15 Vs. 30 Year Mortgage: Comparing the Best Options

Read Time: 5 minutes

When you decide to begin your home search, choosing between a 15- or 30-year mortgage term is one of the most crucial decisions you will make. Along with factors like the size and location of the home, the monthly and total amounts you repay will have serious implications on the way you live your life. 

There’s a variety of pros and cons to both mortgage term options. To help you decide, personally consider questions like: 

  • How much can I afford to pay for my mortgage each month and still have enough money left over to meet other financial goals?
  • How long do I plan to stay in the home?
  • How does the pay-off date fit in with my financial goals and dreams?

If you’re asking yourself, “Should I do a 15- or 30-year mortgage?”, this article will help you compare costs, as well as explore the advantages and disadvantages of each option so you can walk away confident in your decision.

Pros and Cons of a 30-Year Mortgage

A 30-year mortgage is considered the standard for most first time homebuyers. 
They have lower monthly payments, which helps minimize the financial barrier to entry and helps borrowers purchase more expensive houses. However, the longer mortgage term results in higher total interest costs over the life of the mortgage, and it takes longer to build significant equity in the home.

-Lower monthly payments, as mortgage repayment is spread out over a longer term

-Easier to qualify for due to the lower monthly payments

-Allows you to purchase a larger home, as you can borrow more

-Lower expenses can help you save more, leading to more financial flexibility
-Increased mortgage annual percentage rates (APRs), ranging from 0.25-1% higher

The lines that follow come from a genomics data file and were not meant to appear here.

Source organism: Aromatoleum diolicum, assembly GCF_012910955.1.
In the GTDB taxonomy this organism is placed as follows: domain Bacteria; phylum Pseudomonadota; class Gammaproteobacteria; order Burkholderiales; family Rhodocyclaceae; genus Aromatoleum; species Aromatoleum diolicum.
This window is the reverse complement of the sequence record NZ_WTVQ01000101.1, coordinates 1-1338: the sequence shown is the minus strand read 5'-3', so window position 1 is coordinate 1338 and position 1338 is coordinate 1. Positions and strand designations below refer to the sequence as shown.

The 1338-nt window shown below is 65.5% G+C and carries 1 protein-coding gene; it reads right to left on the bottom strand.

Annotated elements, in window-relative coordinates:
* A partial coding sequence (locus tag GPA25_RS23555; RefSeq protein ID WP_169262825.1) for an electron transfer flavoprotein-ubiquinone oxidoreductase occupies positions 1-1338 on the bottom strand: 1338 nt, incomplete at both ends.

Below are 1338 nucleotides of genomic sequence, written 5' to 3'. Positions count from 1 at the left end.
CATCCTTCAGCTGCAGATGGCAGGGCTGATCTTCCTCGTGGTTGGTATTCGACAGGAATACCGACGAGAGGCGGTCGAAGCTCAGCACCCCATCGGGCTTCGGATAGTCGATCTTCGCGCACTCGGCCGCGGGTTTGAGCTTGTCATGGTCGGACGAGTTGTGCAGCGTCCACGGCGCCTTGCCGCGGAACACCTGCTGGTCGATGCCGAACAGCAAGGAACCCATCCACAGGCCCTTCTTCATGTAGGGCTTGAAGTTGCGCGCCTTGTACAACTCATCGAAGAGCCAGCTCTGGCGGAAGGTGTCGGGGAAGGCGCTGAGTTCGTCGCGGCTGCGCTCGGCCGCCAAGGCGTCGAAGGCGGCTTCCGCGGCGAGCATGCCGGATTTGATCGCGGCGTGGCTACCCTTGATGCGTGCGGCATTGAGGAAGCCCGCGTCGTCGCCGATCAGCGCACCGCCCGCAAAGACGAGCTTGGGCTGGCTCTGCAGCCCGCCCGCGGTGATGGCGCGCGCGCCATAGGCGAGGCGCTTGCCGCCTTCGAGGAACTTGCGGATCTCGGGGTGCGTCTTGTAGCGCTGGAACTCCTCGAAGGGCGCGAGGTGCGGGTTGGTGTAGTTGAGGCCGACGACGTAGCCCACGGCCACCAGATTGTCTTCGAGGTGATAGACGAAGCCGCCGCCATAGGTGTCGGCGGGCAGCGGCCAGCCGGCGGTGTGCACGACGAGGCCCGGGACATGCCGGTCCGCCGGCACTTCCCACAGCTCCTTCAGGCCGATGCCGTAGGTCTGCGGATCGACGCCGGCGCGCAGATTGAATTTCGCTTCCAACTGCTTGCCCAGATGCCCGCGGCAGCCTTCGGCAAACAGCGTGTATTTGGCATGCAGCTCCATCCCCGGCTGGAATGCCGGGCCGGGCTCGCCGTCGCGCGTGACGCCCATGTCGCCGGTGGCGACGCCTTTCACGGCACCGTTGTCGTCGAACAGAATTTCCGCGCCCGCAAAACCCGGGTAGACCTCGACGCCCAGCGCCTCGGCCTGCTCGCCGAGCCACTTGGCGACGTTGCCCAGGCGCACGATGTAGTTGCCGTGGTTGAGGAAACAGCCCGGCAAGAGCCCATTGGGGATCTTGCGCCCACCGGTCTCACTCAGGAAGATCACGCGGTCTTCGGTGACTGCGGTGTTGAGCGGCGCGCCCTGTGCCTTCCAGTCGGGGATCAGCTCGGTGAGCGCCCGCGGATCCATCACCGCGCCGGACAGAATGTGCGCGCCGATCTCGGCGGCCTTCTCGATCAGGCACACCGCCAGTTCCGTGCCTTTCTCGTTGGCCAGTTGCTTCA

-Vastly increased total interest cost due to higher interest rates and longer mortgage term

-Slower equity buildup, as initial payments are directed more towards interest than the principal

-Longer commitment to debt

A 30-year mortgage is likely right for you if you’re looking to buy your first house, or if you’re looking for lower monthly expenses. You’ll have more day-to-day financial freedom at the cost of a higher interest rate and a larger overall investment when all is said and done.

Pros and Cons of a 15-Year Mortgage

A 15-year mortgage is typical for a homebuyer in better financial standing. They offer lower interest rates and a faster timeline to repayment, but they also decrease the amount of money you’re eligible to borrow and require significantly higher monthly payments. 

-Lower total interest costs due to lower interest rates and shorter mortgage term 

-Faster equity buildup, as a higher percentage of initial payments are going towards the principal

-Shorter commitment to debt

-Favorable Loan-to-Value ratio, which is advantageous for refinancing or selling the home
-Higher monthly payments, as the the mortgage term is shorter

-Less financial freedom due to greater housing expenses

-Requires better financial standing to qualify for

-Limits the maximum price of a home you will be eligible for 

A 15-year mortgage won’t be the right choice for every homebuyer, but if you have high enough required income, you should definitely consider one. You’ll have to commit more to your monthly payments, but you’ll save hundreds of thousands in interest due to the mortgage term being cut in half.

15- Vs. 30-Year Mortgage Example

Now that we’ve covered the pros and cons of both 15- and 30-year mortgages, let’s explore a practical example of how each might play out in the real world.

Imagine that you intend to purchase a $400,000 home. After a 20% down payment of $80,000, the principal balance of the mortgage will land at $320,000. Let’s say you’re deciding between a 30-year mortgage with a 7.1% interest rate and a 15-year mortgage with a 6.75% interest rate.